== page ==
Adoption is so expensive. I don’t know where we would find the money. I wouldn’t even know where to start. There is so much paperwork and it all is so confusing. How am I sure I will love my baby like he is my own? What if the child hates me? Maybe we won’t be able to bond. What if they have emotional or developmental problems because they have been in an orphanage? Aren’t kids like that always messed up? How do we know an agency is legit and not scamming us out of our money? Some people wait years for their child. Can I do that to my heart? It sounds exhausting. Am I going to be perceived as un-American and selfish if I adopt internationally instead of from my own country? There are so many unknown factors in International adoption. How can we trust the information given to us? What if we get there and something horrible happens like the paperwork gets lost or something is wrong with the baby and we have to go home empty handed? What if the medical reports say the child is healthy and we get home and he has HIV or something? What about having a multi-race family? Are people going to judge us? Will that be hard for the child, growing up with a white family? Is that going to cause resentment and anger for being adopted? Will the child love me?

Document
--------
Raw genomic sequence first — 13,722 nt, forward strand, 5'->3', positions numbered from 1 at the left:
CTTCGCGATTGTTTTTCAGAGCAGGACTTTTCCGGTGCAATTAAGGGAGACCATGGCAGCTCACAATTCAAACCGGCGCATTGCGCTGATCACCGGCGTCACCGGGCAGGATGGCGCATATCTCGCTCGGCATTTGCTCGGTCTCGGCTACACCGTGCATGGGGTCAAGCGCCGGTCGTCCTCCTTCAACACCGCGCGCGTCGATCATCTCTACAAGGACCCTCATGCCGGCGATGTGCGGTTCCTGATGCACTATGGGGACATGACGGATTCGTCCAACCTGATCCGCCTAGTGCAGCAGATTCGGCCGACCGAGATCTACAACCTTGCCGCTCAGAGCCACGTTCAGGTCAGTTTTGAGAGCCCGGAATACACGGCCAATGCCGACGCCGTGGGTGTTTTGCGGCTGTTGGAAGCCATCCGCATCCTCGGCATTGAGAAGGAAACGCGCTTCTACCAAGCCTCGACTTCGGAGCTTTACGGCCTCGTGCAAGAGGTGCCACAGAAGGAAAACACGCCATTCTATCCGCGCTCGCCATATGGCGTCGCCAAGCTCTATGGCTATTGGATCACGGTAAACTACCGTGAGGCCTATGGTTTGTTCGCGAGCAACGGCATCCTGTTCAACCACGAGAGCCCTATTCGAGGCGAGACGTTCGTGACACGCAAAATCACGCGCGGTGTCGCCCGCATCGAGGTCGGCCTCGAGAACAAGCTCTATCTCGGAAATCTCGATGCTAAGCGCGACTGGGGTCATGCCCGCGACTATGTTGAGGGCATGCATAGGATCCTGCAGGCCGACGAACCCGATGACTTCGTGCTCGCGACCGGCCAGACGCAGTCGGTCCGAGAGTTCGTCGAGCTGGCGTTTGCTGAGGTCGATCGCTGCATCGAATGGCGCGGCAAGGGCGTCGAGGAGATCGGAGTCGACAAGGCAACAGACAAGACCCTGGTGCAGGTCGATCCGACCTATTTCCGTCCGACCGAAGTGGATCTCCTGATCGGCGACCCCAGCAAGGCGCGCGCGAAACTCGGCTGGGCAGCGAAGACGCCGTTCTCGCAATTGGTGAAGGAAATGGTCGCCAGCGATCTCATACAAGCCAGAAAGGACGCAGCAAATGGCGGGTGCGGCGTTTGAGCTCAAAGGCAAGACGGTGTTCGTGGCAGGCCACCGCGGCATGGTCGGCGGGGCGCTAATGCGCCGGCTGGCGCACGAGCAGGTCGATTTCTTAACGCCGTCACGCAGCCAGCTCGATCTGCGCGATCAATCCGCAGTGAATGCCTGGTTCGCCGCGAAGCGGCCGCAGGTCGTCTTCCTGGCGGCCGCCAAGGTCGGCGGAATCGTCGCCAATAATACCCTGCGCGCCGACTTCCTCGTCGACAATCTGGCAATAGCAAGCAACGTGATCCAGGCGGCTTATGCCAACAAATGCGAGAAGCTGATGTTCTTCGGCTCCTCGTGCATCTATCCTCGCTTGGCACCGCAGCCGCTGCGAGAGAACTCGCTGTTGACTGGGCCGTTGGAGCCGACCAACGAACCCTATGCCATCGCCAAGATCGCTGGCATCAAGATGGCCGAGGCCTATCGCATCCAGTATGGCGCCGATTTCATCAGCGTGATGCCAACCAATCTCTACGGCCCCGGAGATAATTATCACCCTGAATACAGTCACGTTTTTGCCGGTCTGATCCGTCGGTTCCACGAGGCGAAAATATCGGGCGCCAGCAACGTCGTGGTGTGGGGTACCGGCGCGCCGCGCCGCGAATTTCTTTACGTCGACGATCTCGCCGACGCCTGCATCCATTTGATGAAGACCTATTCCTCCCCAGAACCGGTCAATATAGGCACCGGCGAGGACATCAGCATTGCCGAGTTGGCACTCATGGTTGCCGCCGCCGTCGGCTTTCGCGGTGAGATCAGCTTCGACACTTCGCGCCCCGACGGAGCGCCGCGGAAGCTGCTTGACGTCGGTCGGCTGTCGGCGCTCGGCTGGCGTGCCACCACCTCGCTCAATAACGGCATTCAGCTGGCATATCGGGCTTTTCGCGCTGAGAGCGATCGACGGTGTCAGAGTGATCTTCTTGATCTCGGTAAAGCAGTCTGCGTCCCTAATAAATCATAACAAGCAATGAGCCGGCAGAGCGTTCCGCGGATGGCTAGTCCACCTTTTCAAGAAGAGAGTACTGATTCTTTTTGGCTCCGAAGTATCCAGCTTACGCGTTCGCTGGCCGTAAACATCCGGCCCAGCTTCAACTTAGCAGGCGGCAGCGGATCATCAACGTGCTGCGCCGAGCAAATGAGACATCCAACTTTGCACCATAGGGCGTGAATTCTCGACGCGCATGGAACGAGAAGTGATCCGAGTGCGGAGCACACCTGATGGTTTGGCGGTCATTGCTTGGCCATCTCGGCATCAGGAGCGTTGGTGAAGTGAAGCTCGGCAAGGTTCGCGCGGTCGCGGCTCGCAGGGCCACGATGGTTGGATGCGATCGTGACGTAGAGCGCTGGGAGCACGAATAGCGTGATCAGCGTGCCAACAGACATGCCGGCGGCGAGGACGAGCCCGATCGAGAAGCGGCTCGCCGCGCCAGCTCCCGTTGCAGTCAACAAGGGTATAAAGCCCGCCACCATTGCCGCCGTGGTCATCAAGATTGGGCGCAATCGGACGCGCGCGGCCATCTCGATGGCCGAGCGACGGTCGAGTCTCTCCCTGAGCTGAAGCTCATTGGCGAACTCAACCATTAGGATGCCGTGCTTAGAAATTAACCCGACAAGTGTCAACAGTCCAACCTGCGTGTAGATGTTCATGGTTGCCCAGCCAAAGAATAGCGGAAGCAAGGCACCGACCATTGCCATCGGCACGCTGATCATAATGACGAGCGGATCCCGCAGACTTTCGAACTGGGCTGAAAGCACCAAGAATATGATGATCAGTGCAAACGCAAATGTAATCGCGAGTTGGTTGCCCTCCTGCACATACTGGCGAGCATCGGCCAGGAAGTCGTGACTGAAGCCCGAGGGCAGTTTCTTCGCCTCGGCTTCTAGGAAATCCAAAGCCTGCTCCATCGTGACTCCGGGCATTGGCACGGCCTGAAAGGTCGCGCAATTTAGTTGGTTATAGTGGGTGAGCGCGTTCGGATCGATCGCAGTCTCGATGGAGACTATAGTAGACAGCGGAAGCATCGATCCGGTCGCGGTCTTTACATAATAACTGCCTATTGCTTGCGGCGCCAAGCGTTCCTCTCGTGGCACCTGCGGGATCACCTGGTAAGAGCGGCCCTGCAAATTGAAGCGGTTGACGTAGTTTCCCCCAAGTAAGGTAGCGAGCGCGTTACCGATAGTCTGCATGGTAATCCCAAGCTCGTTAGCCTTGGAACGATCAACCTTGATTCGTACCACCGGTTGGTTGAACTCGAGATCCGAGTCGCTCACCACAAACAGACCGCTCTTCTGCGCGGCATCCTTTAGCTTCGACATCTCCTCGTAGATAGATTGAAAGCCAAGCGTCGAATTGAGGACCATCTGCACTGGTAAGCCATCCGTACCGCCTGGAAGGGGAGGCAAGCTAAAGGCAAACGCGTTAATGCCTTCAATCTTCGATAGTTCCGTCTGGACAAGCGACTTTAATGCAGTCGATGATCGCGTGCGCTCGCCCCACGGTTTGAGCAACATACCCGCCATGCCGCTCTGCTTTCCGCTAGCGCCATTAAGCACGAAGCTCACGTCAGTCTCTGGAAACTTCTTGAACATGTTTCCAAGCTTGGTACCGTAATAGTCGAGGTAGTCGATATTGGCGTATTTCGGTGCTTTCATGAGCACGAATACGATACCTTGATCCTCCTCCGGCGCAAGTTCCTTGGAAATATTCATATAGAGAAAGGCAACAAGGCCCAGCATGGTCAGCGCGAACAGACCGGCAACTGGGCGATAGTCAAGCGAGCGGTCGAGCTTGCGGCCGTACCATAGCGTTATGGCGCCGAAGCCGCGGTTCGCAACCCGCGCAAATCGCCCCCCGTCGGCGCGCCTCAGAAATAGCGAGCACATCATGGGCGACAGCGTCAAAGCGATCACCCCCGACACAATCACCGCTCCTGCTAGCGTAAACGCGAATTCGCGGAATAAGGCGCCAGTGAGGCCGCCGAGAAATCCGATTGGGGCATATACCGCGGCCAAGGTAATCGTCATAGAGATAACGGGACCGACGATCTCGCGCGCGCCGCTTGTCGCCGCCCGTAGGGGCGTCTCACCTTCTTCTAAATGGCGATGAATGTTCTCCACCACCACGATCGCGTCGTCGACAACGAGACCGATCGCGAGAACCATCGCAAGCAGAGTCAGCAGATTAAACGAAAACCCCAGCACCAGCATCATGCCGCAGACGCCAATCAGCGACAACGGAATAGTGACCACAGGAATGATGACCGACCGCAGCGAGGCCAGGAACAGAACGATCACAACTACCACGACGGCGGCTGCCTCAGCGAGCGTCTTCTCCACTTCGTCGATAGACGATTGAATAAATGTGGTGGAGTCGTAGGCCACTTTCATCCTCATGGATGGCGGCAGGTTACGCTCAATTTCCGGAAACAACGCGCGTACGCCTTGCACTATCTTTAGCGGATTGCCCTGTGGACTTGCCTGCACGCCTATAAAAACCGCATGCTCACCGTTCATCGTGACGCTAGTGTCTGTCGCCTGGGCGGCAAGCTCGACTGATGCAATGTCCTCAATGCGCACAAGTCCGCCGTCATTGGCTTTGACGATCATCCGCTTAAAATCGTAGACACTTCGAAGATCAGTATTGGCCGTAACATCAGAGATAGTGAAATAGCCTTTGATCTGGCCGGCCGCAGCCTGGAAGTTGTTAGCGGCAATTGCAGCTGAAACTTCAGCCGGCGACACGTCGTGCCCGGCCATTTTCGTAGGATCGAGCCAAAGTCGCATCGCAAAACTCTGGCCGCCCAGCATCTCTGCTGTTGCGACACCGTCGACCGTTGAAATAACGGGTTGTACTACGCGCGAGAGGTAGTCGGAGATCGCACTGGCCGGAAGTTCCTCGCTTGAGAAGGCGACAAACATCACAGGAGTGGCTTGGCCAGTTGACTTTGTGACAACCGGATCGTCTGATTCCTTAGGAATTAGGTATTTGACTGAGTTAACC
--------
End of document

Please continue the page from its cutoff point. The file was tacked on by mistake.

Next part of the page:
Thoughts that I have thought. Thoughts that every adoptive mother or father think when contemplating adoption. Thoughts that will still try to surface long after they have been buried. Thoughts I could fill entire pages with. Thoughts whose name is fear.